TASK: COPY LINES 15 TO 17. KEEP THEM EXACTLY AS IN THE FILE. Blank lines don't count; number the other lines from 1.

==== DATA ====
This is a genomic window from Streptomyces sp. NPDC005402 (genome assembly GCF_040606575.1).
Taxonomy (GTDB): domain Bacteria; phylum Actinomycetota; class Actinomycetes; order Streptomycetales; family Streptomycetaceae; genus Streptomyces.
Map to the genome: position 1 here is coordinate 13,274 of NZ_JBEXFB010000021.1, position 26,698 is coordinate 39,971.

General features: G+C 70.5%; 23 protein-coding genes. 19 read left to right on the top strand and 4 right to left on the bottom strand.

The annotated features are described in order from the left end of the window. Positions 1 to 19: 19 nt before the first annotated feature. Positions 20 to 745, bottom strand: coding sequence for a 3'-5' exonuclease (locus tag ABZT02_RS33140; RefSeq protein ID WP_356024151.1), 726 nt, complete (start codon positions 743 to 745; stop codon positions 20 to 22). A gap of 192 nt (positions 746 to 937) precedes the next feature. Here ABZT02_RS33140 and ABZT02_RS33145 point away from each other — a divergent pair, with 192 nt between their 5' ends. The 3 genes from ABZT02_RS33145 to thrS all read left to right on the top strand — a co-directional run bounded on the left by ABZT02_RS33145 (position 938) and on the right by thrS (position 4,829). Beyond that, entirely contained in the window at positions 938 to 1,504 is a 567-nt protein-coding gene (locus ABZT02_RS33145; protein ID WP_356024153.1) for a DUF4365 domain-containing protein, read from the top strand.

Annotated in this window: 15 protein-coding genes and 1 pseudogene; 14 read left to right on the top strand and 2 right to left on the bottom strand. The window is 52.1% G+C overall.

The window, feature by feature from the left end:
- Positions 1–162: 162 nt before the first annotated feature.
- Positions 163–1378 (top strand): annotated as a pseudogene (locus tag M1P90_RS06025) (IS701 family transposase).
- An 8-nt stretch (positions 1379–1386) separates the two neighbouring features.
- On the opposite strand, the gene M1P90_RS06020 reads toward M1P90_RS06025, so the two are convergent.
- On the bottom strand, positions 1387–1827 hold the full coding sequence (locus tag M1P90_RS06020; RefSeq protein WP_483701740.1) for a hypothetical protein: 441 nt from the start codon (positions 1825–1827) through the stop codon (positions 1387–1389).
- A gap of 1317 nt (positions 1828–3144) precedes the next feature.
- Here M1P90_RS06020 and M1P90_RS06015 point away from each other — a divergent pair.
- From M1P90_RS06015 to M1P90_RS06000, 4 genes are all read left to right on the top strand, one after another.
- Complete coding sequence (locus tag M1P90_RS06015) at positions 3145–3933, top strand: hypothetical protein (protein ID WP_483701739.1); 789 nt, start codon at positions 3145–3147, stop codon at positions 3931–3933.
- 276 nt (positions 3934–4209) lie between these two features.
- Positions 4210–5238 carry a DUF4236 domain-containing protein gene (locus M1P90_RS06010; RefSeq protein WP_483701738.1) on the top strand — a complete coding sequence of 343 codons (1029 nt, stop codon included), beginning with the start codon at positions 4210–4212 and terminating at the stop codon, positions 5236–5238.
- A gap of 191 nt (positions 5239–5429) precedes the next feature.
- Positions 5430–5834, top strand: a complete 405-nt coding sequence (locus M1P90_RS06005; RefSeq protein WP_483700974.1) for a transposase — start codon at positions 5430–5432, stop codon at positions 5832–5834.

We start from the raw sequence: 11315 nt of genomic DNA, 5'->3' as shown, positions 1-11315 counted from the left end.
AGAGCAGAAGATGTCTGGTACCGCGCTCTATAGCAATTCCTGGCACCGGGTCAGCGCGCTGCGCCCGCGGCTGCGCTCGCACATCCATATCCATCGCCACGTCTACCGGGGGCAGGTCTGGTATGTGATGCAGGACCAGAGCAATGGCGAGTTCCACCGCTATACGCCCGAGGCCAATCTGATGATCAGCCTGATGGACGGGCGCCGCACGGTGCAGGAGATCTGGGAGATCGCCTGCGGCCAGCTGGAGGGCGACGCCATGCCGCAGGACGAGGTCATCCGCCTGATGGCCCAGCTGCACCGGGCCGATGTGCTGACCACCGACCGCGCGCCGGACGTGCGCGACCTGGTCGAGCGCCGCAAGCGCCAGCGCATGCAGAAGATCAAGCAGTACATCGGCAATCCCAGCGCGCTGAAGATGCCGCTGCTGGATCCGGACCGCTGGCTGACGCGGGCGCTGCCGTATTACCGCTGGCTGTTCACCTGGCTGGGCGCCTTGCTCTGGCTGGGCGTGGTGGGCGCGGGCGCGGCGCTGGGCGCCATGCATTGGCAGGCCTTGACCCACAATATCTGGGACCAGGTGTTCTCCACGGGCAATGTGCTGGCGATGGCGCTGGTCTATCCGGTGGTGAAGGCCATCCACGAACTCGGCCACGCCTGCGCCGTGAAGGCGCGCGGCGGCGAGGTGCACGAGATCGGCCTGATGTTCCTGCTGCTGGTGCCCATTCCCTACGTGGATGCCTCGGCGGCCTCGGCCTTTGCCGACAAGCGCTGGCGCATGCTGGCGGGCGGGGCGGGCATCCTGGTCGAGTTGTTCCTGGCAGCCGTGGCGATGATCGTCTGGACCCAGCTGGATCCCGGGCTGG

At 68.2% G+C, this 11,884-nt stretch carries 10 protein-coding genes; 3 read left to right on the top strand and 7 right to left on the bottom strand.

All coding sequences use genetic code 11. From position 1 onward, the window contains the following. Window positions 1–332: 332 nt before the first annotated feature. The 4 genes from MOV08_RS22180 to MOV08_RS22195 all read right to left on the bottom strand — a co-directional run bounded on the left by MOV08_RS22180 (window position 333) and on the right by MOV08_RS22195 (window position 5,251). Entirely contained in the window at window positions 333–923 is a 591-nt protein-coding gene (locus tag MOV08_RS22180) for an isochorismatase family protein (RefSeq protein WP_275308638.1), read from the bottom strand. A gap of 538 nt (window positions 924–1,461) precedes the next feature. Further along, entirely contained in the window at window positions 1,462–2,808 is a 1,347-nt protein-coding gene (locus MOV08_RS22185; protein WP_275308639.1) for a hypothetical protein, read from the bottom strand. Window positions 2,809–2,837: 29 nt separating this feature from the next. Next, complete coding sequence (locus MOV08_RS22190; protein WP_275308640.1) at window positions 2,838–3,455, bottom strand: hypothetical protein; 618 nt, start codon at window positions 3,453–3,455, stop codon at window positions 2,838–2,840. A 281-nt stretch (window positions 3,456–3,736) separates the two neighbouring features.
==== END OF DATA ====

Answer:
- From M1P90_RS06015 to M1P90_RS06000, 4 genes are all read left to right on the top strand, one after another.
- Complete coding sequence (locus tag M1P90_RS06015) at positions 3145–3933, top strand: hypothetical protein (protein ID WP_483701739.1); 789 nt, start codon at positions 3145–3147, stop codon at positions 3931–3933.
- 276 nt (positions 3934–4209) lie between these two features.